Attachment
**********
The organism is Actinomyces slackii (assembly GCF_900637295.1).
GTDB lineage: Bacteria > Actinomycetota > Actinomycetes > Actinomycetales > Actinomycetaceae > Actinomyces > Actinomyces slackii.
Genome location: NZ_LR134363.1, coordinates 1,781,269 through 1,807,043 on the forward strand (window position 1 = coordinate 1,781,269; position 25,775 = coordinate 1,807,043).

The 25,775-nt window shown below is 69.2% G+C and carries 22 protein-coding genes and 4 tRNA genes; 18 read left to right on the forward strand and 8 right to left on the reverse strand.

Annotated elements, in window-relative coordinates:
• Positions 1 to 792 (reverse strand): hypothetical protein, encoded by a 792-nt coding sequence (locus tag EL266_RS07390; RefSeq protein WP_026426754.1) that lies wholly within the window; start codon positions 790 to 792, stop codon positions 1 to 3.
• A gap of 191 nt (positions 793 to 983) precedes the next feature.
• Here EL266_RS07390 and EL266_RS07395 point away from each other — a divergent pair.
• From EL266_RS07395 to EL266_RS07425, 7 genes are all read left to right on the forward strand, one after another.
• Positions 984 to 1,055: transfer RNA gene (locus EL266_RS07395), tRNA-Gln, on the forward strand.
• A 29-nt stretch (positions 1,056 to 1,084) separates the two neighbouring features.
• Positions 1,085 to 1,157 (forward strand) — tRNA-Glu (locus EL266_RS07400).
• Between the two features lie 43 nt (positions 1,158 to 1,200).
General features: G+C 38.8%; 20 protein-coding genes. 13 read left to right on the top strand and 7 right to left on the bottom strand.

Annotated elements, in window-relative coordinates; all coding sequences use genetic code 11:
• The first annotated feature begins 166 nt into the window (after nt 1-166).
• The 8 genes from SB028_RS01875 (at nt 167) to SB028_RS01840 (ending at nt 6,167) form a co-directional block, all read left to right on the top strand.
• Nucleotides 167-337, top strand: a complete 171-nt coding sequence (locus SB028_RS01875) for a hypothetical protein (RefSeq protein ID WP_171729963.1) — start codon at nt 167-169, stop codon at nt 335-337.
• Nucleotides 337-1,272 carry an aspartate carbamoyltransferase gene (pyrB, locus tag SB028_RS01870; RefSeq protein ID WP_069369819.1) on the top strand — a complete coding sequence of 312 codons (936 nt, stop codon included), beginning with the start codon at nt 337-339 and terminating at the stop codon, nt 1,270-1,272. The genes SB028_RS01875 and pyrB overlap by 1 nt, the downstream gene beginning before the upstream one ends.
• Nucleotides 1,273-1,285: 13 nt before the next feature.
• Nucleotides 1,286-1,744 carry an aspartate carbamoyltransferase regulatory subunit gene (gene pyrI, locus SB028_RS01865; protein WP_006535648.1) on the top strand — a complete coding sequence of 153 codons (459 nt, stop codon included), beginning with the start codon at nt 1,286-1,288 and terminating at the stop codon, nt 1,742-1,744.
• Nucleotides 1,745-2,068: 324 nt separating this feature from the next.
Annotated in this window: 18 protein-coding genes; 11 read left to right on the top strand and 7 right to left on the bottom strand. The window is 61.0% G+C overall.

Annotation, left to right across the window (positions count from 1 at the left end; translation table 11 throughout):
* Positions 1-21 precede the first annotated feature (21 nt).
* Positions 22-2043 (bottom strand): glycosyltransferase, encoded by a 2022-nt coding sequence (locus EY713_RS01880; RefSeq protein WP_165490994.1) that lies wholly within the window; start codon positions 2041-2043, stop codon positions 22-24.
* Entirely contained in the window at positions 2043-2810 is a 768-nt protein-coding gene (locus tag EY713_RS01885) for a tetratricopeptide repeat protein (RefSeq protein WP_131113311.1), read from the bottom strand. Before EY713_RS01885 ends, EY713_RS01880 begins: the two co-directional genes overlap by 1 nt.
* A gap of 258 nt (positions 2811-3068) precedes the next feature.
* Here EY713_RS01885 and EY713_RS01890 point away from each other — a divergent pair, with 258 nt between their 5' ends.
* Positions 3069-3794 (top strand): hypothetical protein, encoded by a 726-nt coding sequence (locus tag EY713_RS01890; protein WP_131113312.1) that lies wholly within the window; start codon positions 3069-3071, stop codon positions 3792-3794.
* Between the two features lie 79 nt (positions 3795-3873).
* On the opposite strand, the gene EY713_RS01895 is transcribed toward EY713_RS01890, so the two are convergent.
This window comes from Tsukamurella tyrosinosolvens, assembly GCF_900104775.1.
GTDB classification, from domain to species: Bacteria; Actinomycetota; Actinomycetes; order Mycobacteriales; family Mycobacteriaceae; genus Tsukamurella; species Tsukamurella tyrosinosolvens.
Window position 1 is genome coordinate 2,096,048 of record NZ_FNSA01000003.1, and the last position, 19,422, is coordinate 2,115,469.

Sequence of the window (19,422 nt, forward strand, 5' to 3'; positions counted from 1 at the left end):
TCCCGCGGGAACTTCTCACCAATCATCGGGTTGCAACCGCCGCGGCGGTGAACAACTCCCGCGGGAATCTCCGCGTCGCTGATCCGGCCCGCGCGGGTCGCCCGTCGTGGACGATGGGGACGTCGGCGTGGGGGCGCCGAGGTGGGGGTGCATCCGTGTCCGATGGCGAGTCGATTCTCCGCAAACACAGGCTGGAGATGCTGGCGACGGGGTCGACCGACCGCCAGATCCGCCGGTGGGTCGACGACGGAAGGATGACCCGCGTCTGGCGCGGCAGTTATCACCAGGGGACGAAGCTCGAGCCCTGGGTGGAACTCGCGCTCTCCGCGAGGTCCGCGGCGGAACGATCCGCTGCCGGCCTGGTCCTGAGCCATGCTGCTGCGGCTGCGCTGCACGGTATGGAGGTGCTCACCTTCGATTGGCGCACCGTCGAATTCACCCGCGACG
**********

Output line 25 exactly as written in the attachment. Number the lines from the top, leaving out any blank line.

* Positions 1-21 precede the first annotated feature (21 nt).